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Tyler Wright considered putting world title campaign on hold after brother Owen Wright's brain injury.

Reigning surfing world champion Tyler Wright has revealed she nearly quit the championship tour after her brother Owen Wright was seriously injured during a warm-up surf at Pipeline in Hawaii.

“I was at crossroads a lot of the time because I could have easily said, ‘I’m pulling out of the 2016 season to look after Owen’, and I wouldn’t have had a problem with that, I would have done it,” she said.

Former world-number-three Owen suffered a traumatic brain injury and minor brain bleed after being pummelled by waves at Banzai Pipeline in December 2015, the day before the Pipeline Masters event began.

In his first major interview since the accident, Owen told Australian Story he asked Tyler to stay with him in Hawaii, because he had a feeling “something would happen”.

“I was like, ‘I feel like I’m going really good Tyler, something is gonna happen, I feel it. Don’t know what it is, you’ve got to stay’,” he said.

Three-time world surfing champion Mick Fanning was out in the line-up with Owen that morning.

They both caught a couple of waves, and then sat on their boards waiting for the next set.

“When the next wave came he [Wright] was probably 10 feet in front of me and we both just duck-dived it, and I got rag-dolled and shaken around a fair bit,” Fanning said.

“I looked back and he was 20 feet behind me. And I didn’t really think anything of it, I just thought, ‘oh, maybe he just got stuck in the wrong spot’.”

They caught one more wave, then paddled in and walked back up to the house. Everything seemed fine.

Tyler made Owen breakfast, and then feeling exhausted after the morning session, he went to have a nap.

When he woke up he couldn’t move.

Mick said Owen was crying and going in and out of consciousness.

“When that happened I was like, ‘wow, this is really serious, this is actually a lot worse than what we really thought’.”

Tyler pushes surfing aside to care for Owen

Tyler said Owen looked “panicked” when he woke up in Hawaii.

“You could tell in his eyes. My brother never looks panicked. He’s always been very calm and collected under most situations. In his eyes, his eyes, it was like, the scariest thing I’ve ever seen,” she said.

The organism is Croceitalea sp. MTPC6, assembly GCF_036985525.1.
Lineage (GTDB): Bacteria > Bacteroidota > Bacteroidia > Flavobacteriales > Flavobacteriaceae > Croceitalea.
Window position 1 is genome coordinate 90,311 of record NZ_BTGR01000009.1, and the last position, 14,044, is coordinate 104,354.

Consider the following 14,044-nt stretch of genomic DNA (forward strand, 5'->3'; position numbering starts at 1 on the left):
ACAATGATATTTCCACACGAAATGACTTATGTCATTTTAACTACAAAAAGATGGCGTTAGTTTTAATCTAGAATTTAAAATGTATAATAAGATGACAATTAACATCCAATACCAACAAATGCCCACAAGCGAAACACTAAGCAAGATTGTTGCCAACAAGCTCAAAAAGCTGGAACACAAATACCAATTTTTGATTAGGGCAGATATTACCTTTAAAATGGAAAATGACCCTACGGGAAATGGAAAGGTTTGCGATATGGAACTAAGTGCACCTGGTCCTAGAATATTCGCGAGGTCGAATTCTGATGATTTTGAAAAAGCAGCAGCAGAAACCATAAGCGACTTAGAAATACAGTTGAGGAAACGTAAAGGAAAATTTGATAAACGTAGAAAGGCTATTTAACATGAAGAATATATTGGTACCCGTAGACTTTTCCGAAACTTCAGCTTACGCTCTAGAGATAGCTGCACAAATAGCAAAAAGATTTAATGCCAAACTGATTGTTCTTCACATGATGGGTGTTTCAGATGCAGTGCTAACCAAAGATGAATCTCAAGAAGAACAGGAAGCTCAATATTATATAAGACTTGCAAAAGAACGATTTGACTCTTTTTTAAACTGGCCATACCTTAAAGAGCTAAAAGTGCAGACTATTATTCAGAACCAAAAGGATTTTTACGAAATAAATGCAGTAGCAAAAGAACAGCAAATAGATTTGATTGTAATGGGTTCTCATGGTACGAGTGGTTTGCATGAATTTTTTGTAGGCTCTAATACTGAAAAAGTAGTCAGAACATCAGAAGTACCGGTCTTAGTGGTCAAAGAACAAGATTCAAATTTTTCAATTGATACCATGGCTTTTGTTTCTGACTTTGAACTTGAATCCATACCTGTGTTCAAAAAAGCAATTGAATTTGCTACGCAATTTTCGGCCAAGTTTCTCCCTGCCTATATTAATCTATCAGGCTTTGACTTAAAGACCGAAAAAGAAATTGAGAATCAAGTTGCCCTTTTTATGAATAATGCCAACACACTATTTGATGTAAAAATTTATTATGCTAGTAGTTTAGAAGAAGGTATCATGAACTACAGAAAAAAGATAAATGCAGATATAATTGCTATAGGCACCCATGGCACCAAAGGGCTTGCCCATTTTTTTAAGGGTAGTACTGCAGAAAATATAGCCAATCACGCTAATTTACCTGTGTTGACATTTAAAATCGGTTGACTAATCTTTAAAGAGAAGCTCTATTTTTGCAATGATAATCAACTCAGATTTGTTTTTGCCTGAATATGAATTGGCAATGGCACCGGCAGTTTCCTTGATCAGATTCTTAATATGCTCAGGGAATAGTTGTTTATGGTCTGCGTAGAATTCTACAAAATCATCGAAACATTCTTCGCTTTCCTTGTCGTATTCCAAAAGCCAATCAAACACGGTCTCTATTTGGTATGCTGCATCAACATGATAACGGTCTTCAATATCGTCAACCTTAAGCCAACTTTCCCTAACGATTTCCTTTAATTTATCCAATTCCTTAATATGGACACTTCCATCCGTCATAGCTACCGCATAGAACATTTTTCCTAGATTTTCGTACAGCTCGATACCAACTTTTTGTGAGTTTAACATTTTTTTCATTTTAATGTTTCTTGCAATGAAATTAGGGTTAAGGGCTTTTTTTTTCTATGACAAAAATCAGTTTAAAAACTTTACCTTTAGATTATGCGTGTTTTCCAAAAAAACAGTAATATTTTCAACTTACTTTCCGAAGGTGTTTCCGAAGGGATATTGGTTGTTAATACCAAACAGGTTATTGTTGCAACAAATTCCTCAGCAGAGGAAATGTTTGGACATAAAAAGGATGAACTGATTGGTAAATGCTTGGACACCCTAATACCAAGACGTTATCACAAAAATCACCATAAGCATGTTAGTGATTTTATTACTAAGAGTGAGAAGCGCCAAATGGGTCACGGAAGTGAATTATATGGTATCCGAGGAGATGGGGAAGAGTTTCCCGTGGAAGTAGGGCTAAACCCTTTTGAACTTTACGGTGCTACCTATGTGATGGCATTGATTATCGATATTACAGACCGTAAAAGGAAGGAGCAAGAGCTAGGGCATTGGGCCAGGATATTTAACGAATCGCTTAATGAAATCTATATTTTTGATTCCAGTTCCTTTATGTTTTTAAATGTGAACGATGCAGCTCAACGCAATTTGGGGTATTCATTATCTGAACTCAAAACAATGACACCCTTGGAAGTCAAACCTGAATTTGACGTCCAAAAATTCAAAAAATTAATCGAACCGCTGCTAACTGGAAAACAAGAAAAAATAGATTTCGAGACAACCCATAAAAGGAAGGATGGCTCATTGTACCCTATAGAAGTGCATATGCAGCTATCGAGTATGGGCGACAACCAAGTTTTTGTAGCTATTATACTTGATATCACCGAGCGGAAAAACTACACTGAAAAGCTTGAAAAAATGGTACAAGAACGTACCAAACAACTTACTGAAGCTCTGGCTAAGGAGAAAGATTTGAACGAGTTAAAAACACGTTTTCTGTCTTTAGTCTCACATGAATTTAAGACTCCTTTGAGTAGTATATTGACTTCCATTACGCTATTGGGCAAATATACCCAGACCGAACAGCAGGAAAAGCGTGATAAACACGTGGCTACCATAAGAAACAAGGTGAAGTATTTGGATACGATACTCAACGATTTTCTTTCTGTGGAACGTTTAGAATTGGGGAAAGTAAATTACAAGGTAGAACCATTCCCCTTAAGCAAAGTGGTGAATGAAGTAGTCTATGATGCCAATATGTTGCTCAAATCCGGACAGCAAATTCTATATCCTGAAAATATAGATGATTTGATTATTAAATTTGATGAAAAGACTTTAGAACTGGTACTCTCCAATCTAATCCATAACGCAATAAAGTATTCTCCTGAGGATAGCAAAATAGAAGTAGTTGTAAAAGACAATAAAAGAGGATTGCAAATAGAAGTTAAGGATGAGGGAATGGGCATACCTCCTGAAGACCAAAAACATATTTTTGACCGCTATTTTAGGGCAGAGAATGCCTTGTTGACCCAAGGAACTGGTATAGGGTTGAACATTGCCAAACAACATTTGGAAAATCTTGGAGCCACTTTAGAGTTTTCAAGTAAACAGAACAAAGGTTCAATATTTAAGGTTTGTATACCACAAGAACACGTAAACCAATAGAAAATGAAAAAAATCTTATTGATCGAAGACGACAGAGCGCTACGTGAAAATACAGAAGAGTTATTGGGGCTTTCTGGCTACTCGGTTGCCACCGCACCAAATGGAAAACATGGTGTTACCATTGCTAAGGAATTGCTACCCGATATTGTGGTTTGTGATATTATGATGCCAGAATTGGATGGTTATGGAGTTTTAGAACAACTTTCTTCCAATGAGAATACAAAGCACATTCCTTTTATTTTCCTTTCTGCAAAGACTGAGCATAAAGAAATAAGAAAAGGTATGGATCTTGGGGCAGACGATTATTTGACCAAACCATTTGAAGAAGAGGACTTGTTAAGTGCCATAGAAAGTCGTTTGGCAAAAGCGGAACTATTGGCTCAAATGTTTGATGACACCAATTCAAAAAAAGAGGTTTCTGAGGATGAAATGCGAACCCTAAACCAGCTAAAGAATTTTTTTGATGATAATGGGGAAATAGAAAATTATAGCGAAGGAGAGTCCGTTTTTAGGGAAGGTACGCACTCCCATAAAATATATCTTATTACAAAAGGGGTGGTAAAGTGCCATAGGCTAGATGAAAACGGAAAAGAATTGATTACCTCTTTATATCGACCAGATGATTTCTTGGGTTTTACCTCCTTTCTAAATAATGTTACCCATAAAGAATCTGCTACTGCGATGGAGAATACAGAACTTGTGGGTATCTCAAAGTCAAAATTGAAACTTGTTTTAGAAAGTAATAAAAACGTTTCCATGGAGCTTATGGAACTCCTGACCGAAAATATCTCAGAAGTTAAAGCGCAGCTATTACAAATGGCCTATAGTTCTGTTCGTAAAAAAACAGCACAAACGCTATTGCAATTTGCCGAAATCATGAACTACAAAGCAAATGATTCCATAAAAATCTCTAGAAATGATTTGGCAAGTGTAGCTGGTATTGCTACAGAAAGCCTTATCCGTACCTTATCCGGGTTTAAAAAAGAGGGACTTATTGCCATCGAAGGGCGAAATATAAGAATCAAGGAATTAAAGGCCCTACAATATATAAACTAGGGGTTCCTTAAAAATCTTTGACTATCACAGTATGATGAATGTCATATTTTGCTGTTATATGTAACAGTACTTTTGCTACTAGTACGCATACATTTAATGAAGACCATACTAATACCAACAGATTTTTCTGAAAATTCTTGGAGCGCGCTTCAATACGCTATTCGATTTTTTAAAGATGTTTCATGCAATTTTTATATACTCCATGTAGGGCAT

Tyler went with him to the hospital in Hawaii, and at 21, she instinctively moved into the role of primary carer.

“She was adamant that everything had to go through her,” Fanning said.

“She became nurse, mother, sister, and that’s a lot to take on for any person.”

Tyler slept on hospital floors. She listened to the doctors and made medical decisions on Owen’s behalf. And she credits her mum with allowing her to do it.

“Normally it would be a mum that would come in and do all that stuff,” she said.

“But I have an enormous amount of respect for her, that she actually let me learn these lessons in life, and how hard it must have been for her to let one of her younger kids take [that] on.

“I made a lot of mistakes. Also, I did OK because he didn’t die, so that was sweet,” she laughed.

Renowned for her carefree attitude on the world tour, just two months before her brother’s injury Tyler had shocked her competitors by declaring she was finally getting serious — she was going to win her maiden world title in 2016.

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But that declaration seemed a distant memory in the hospital in Hawaii.

“I’d even talked to my mum about retiring. I came to an incredible point of just, whichever decision I made I was comfortable with,” Tyler said.

But as the months passed and Tyler had not been near a beach, she began to realise that pulling out of the tour was not the right thing to do.

Owen loved life and embracing opportunities. He would not want her to quit.

“Owen would have told her to go out there and do her best, go and compete and have fun, rather than stick around and just stay by his side the whole time,” eldest Wright brother Tim said.

Owen confronts fears in return to professional surfing

Nine months later Owen was watching his sister on the webcast fulfilling her dream, claiming the 2016 women’s world title in France.

“Knowing how much Tyler had grown up on tour, it was a really proud moment for me. A lot of family love, a massive, massive moment for sure,” Owen said.

Owen is still recovering from his injury both emotionally and physically, and is not yet ready to talk publicly about the aftermath of the accident.

Despite this, he made an extraordinary return to competition earlier this month, at the World Surf League season opening event at Snapper Rocks on the Gold Coast.

“I think I cried for about 15 minutes after it was done. But yeah, big moment. A year can change a lot,” Tyler said.

Then, in a moment no-one predicted, Owen went on to win the event.

Afterwards he put his win down to “dad strength”, having become a father to a baby boy named Vali in December.

Tyler and youngest sibling Mikey Wright were knocked out in earlier rounds at the event, but they were right at the shoreline to chair their brother up the beach to celebrate his win.

“I had to confront every fear just to get back here,” Owen said.

“To get back to the sport that pretty much took me out, and could have taken me out forever.

“I’m just over the moon.”

Watch ‘All For The Family’ on Australian Story, 8:00pm on ABC TV.

This post originally appeared on ABC News.


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